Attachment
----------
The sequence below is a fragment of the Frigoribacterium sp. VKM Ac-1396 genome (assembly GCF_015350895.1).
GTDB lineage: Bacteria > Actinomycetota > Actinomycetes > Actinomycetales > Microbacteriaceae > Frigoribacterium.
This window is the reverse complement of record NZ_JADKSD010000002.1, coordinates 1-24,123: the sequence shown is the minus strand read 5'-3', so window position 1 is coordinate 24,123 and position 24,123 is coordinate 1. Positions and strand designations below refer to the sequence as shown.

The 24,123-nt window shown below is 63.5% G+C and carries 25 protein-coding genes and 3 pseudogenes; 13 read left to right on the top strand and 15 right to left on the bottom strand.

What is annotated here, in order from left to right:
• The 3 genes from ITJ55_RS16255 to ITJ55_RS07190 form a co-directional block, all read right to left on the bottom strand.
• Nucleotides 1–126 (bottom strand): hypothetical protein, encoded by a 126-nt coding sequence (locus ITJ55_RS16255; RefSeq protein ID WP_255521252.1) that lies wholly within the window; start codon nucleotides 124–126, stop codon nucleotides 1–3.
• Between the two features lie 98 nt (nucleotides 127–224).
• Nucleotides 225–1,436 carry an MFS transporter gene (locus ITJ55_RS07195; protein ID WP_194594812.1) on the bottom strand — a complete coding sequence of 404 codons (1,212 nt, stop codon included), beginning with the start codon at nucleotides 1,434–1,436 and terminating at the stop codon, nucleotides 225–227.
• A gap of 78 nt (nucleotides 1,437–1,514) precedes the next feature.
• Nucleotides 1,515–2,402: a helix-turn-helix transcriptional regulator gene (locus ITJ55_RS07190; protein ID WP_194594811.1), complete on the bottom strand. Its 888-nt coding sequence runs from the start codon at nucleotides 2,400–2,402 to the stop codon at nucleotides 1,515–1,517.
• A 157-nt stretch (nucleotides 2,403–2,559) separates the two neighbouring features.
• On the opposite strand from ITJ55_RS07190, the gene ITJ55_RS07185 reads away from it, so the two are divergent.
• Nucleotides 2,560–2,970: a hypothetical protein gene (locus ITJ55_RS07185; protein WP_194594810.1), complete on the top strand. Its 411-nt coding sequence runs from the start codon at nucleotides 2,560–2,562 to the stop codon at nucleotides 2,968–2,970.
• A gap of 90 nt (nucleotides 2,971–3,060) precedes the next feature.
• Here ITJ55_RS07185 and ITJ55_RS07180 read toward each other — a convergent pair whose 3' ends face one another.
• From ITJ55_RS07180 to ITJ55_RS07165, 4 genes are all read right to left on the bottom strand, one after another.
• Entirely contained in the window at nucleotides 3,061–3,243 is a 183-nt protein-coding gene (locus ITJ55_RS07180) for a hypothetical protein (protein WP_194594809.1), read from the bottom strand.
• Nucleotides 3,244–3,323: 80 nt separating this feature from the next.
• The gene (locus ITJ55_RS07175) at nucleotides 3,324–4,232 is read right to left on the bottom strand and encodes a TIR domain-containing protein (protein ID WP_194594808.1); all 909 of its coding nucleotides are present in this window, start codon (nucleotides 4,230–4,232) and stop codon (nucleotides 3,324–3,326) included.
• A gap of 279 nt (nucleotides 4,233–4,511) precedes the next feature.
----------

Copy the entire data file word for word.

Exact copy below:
The sequence below is a fragment of the Frigoribacterium sp. VKM Ac-1396 genome (assembly GCF_015350895.1).
GTDB lineage: Bacteria > Actinomycetota > Actinomycetes > Actinomycetales > Microbacteriaceae > Frigoribacterium.
This window is the reverse complement of record NZ_JADKSD010000002.1, coordinates 1-24,123: the sequence shown is the minus strand read 5'-3', so window position 1 is coordinate 24,123 and position 24,123 is coordinate 1. Positions and strand designations below refer to the sequence as shown.

The 24,123-nt window shown below is 63.5% G+C and carries 25 protein-coding genes and 3 pseudogenes; 13 read left to right on the top strand and 15 right to left on the bottom strand.

What is annotated here, in order from left to right:
• The 3 genes from ITJ55_RS16255 to ITJ55_RS07190 form a co-directional block, all read right to left on the bottom strand.
• Nucleotides 1–126 (bottom strand): hypothetical protein, encoded by a 126-nt coding sequence (locus ITJ55_RS16255; RefSeq protein ID WP_255521252.1) that lies wholly within the window; start codon nucleotides 124–126, stop codon nucleotides 1–3.
• Between the two features lie 98 nt (nucleotides 127–224).
• Nucleotides 225–1,436 carry an MFS transporter gene (locus ITJ55_RS07195; protein ID WP_194594812.1) on the bottom strand — a complete coding sequence of 404 codons (1,212 nt, stop codon included), beginning with the start codon at nucleotides 1,434–1,436 and terminating at the stop codon, nucleotides 225–227.
• A gap of 78 nt (nucleotides 1,437–1,514) precedes the next feature.
• Nucleotides 1,515–2,402: a helix-turn-helix transcriptional regulator gene (locus ITJ55_RS07190; protein ID WP_194594811.1), complete on the bottom strand. Its 888-nt coding sequence runs from the start codon at nucleotides 2,400–2,402 to the stop codon at nucleotides 1,515–1,517.
• A 157-nt stretch (nucleotides 2,403–2,559) separates the two neighbouring features.
• On the opposite strand from ITJ55_RS07190, the gene ITJ55_RS07185 reads away from it, so the two are divergent.
• Nucleotides 2,560–2,970: a hypothetical protein gene (locus ITJ55_RS07185; protein WP_194594810.1), complete on the top strand. Its 411-nt coding sequence runs from the start codon at nucleotides 2,560–2,562 to the stop codon at nucleotides 2,968–2,970.
• A gap of 90 nt (nucleotides 2,971–3,060) precedes the next feature.
• Here ITJ55_RS07185 and ITJ55_RS07180 read toward each other — a convergent pair whose 3' ends face one another.
• From ITJ55_RS07180 to ITJ55_RS07165, 4 genes are all read right to left on the bottom strand, one after another.
• Entirely contained in the window at nucleotides 3,061–3,243 is a 183-nt protein-coding gene (locus ITJ55_RS07180) for a hypothetical protein (protein WP_194594809.1), read from the bottom strand.
• Nucleotides 3,244–3,323: 80 nt separating this feature from the next.
• The gene (locus ITJ55_RS07175) at nucleotides 3,324–4,232 is read right to left on the bottom strand and encodes a TIR domain-containing protein (protein ID WP_194594808.1); all 909 of its coding nucleotides are present in this window, start codon (nucleotides 4,230–4,232) and stop codon (nucleotides 3,324–3,326) included.
• A gap of 279 nt (nucleotides 4,233–4,511) precedes the next feature.